2011-07-18

Co.Exist

The Jell-O Is Made From People! Human-Derived Gelatin Coming Soon

We may not have to rely on boiled pig bones for our gelatin forever. The solution may not be any more appetizing, but it is safer and easier.

Gelatin is found in everything from Jell-O and marshmallows to cosmetics and candles. But the current method of taking gelatin from the skin and bones of cows and pigs has a number of drawbacks, including variation in quality from batch to batch, the potential for transmitting infectious diseases like Mad Cow and the possibility of triggering immune system responses in humans. We may not have to rely on pig bones for  gelatin forever, though the newest option—human derived gelatin—isn't too appetizing.

Beijing University of Chemical Technology researchers created the slightly creepy product by sticking human gelatin genes into a strain of yeast that can produce gelatin with reliable features—and a virtual guarantee that it won't be contaminated with pathogens or cause immune responses (because the gelatin molecules are based on human DNA sequences). No word on when the gelatin will be available for commercial use, but there are other companies working on similar products.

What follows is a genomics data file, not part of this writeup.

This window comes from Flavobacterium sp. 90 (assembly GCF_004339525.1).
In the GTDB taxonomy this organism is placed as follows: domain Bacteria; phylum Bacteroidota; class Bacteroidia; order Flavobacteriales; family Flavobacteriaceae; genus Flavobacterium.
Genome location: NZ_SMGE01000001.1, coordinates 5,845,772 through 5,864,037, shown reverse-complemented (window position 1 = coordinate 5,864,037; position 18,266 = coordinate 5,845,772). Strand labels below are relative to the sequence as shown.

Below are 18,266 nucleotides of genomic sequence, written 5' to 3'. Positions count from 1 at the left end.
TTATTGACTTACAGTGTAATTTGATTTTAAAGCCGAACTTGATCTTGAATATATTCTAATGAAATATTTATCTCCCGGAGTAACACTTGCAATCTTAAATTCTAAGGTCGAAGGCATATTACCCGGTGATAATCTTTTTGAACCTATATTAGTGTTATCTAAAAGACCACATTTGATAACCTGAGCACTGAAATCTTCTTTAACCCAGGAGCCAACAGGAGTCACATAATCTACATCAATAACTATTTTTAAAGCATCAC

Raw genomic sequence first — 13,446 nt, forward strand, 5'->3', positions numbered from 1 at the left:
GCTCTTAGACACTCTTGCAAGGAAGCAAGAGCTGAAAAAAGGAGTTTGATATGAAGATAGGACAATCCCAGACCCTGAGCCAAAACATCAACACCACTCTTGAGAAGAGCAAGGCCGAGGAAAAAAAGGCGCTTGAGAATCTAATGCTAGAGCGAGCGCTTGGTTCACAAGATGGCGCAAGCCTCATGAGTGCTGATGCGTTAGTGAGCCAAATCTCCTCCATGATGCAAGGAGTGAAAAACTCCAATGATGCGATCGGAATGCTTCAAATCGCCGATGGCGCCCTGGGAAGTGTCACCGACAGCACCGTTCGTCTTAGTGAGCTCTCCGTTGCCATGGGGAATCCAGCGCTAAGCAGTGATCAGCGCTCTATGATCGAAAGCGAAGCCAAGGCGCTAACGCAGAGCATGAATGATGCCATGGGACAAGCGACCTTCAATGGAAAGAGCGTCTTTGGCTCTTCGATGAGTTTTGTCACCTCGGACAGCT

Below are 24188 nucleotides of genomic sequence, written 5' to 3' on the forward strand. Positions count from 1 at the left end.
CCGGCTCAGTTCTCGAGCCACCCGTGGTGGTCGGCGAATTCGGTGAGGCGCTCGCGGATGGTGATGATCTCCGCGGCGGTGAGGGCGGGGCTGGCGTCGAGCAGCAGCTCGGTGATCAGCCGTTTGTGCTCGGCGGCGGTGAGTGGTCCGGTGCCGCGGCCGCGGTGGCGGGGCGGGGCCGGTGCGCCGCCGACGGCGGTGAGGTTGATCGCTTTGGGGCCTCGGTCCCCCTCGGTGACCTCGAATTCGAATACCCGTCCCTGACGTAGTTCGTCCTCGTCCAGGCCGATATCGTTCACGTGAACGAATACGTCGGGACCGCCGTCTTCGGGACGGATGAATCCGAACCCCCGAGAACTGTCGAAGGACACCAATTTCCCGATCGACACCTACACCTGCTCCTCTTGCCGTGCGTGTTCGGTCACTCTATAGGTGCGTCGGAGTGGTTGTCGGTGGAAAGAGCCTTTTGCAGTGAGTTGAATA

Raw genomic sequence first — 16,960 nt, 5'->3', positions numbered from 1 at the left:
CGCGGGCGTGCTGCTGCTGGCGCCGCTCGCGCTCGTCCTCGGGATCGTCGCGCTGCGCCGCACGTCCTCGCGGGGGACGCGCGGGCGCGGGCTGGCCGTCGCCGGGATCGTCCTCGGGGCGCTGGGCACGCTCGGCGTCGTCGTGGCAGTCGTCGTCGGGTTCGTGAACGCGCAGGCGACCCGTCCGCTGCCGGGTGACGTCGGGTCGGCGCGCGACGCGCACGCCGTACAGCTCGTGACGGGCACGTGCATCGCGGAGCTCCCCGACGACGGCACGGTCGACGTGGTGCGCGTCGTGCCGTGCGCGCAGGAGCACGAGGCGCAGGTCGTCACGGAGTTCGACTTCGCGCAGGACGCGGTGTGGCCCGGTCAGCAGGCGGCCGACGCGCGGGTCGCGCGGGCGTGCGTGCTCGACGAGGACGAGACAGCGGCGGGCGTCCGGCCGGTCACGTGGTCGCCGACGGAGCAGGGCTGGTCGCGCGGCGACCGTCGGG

A San Francisco-based company called FibroGen is also developing "recombinant human gelatin" that has already been safely tested on humans as a stabilizer for vaccines. FibroGen is also talking with capsule manufacturers (think: capsules for medication) to study the feasibility of using recombinant gelatin in their products.

So here's the question: cow and pig-based gelatin is definitely not vegetarian, but what about human-derived gelatin?  It doesn't come from actual people, but it is derived from human genes. At what point do genes represent a person that you don't want to eat? On the plus side, it's undoubtedly safer than today's gelatin, so perhaps we should consider it a stepping stone on the way to a less stomach-curdling gelatin source.

[Image: Flickr user stevendepolo]

Reach Ariel Schwartz via Twitter or email.

Add New Comment

1 Comments

  • Tom

    Well I don't think that such a product would be non-vegetarian, just as cultured "muscle tissue" wouldn't actually be an animal, and I reckon it would be vegan friendly!
    A much more desirable food would be fake meat made from "myco-protein", that is  food made of fungus grown in human er... waste. That way we recyle some of that valuable nitrogen...